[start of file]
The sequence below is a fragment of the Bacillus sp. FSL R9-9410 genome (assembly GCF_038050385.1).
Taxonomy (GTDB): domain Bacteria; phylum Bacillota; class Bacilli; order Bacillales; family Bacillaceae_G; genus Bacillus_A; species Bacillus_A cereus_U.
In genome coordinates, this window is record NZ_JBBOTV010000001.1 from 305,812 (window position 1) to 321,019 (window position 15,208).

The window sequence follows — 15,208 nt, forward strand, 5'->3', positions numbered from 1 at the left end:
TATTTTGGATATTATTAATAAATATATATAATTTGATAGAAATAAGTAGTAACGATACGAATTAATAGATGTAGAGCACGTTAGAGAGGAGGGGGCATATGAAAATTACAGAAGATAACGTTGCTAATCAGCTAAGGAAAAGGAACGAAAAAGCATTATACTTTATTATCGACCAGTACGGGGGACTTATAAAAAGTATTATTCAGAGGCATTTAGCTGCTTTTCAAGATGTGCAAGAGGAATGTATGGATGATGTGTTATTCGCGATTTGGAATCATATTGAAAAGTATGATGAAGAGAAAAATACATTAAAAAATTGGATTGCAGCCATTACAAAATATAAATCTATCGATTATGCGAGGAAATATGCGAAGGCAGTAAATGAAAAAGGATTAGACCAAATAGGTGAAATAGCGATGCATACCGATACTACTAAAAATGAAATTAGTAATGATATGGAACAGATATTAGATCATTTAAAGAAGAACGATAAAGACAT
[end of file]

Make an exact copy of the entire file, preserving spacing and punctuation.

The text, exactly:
The sequence below is a fragment of the Bacillus sp. FSL R9-9410 genome (assembly GCF_038050385.1).
Taxonomy (GTDB): domain Bacteria; phylum Bacillota; class Bacilli; order Bacillales; family Bacillaceae_G; genus Bacillus_A; species Bacillus_A cereus_U.
In genome coordinates, this window is record NZ_JBBOTV010000001.1 from 305,812 (window position 1) to 321,019 (window position 15,208).

The window sequence follows — 15,208 nt, forward strand, 5'->3', positions numbered from 1 at the left end:
TATTTTGGATATTATTAATAAATATATATAATTTGATAGAAATAAGTAGTAACGATACGAATTAATAGATGTAGAGCACGTTAGAGAGGAGGGGGCATATGAAAATTACAGAAGATAACGTTGCTAATCAGCTAAGGAAAAGGAACGAAAAAGCATTATACTTTATTATCGACCAGTACGGGGGACTTATAAAAAGTATTATTCAGAGGCATTTAGCTGCTTTTCAAGATGTGCAAGAGGAATGTATGGATGATGTGTTATTCGCGATTTGGAATCATATTGAAAAGTATGATGAAGAGAAAAATACATTAAAAAATTGGATTGCAGCCATTACAAAATATAAATCTATCGATTATGCGAGGAAATATGCGAAGGCAGTAAATGAAAAAGGATTAGACCAAATAGGTGAAATAGCGATGCATACCGATACTACTAAAAATGAAATTAGTAATGATATGGAACAGATATTAGATCATTTAAAGAAGAACGATAAAGACAT